After Greenpeace protests at the test site, France ends its atmospheric nuclear testing programme in the South Pacific.
David McTaggart in hospital after being beaten by French commandos during protest against French nuclear tests in South Pacific.
In the 1960s, France moved its nuclear testing programme to the remote South Pacific, where it started exploding nuclear devices on barges and at altitude. Little consideration was given to the tests’ devastating environmental implications. In 1972 the French Government decided to go even further and announced plans to cordon off a vast swathe of international waters in order to advance the testing programme.
The Greenpeace Way
There wasn’t much preparation and little of the strategic coordination that assists today’s Greenpeace campaigns, but there couldn’t be a better example of the Greenpeace spirit and the organisation’s international approach. In 1972 David McTaggart, a Canadian living in New Zealand, read in a newspaper about the planned French tests – and that a newly founded organisation called Greenpeace was looking for a boat and a skipper to sail into the zone to protest against them. McTaggart promptly renamed his own sailing boat ‘Greenpeace III’ and set sail. He observed international law in establishing his anchor position, but ignored the French Government’s unilateral declaration of the area as a forbidden zone. The presence of his boat forced the French government to halt its test. A French Navy vessel eventually rammed the boat to end the embarrassing situation.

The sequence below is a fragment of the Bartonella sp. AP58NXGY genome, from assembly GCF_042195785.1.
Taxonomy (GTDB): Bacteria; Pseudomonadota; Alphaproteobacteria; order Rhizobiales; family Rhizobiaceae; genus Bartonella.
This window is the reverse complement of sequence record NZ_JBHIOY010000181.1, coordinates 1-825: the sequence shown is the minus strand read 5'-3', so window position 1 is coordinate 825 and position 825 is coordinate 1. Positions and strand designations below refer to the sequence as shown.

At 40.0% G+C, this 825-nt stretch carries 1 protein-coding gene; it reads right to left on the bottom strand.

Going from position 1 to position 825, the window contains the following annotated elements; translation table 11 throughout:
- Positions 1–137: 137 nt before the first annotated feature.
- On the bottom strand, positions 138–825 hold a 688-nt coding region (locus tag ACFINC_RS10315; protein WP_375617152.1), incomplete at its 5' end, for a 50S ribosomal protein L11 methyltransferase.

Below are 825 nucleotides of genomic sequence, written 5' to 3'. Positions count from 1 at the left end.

Not giving up
But the young Greenpeace – just like its present-day version – didn’t give up that easily. McTaggart repaired his boat and returned a year later. This time, he was physically beaten by French military personnel, who denied the charge, claiming that McTaggart’s ship had already left the area. One of McTaggart’s crew had photographed the beating however and the film, which was smuggled out of French custody with the crewmember, proved the French had been lying. The photographs were widely published and the story drew further criticism of the French nuclear testing programme.
End of the testing programme
McTaggart entered into lengthy litigation against the French. In 1974 he won part of his case, a landmark decision in which the French courts sided against the French government. That same year, the French announced that they would end their atmospheric nuclear testing programme: atmospheric testing had been driven from the entire Pacific Ocean.